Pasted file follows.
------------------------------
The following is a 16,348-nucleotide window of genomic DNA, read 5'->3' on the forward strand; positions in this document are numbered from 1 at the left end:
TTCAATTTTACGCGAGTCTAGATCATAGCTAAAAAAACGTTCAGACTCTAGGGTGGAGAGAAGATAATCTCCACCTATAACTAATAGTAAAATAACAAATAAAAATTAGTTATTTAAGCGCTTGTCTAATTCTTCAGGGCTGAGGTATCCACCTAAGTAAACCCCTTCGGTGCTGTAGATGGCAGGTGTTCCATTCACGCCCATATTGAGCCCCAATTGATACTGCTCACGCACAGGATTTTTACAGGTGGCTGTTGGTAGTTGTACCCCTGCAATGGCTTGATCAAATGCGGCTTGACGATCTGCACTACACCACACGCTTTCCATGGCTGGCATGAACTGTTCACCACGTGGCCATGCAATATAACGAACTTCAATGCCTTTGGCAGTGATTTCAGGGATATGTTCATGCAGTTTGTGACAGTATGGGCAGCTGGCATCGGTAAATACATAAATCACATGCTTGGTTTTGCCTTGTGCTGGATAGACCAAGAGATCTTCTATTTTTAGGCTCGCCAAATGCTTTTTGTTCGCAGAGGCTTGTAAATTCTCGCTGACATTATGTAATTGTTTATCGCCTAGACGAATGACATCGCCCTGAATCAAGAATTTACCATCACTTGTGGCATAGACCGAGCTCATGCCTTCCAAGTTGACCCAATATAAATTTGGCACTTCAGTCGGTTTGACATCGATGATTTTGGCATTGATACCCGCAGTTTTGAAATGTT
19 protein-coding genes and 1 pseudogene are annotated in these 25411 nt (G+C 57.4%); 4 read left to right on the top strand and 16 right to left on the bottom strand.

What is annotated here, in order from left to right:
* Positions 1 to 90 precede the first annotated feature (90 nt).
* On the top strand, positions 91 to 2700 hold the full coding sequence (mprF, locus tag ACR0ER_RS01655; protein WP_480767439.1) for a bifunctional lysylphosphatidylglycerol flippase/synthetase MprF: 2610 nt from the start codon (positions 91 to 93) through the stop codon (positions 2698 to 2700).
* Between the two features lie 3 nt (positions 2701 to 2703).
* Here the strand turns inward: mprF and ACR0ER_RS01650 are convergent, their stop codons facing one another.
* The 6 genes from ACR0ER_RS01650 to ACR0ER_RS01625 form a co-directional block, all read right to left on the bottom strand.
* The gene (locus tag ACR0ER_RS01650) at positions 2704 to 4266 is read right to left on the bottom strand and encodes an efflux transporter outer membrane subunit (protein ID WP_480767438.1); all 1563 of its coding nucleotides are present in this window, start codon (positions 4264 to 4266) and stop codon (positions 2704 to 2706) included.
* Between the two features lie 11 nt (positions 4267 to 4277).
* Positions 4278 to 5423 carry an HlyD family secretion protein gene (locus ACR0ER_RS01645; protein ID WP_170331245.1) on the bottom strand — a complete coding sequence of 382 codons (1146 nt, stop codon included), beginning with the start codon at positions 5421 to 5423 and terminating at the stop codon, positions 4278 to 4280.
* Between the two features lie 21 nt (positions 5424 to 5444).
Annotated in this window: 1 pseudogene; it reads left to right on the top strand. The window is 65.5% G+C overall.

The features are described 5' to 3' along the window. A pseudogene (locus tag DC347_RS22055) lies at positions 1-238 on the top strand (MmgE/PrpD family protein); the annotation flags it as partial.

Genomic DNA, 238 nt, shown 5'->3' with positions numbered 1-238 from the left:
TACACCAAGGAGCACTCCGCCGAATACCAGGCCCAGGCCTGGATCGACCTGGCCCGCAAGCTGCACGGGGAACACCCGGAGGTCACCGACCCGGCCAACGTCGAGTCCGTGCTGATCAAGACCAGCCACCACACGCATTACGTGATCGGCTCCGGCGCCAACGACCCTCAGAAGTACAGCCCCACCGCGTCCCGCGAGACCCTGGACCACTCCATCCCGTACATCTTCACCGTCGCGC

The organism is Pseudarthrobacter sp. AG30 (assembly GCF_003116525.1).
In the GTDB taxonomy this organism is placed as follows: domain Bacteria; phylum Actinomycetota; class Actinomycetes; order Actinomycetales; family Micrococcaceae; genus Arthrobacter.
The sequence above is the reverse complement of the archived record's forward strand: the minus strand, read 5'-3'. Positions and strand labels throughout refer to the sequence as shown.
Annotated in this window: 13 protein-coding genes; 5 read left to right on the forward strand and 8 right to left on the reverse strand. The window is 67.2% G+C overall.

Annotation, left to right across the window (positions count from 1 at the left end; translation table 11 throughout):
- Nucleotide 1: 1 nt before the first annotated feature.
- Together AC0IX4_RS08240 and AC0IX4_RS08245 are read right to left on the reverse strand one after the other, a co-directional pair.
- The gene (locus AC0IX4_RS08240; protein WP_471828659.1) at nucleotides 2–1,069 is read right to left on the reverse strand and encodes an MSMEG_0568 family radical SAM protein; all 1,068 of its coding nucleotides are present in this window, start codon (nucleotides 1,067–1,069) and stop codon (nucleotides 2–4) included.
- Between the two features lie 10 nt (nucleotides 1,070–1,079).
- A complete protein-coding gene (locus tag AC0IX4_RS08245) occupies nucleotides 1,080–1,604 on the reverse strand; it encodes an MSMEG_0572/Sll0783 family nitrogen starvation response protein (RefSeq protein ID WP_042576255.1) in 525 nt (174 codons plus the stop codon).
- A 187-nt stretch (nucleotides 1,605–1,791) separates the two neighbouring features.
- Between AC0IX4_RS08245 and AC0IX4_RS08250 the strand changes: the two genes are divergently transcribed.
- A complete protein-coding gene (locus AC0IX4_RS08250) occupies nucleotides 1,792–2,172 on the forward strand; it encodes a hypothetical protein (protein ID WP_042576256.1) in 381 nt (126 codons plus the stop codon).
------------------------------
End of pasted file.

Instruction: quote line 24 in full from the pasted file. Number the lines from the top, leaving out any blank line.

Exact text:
- Together AC0IX4_RS08240 and AC0IX4_RS08245 are read right to left on the reverse strand one after the other, a co-directional pair.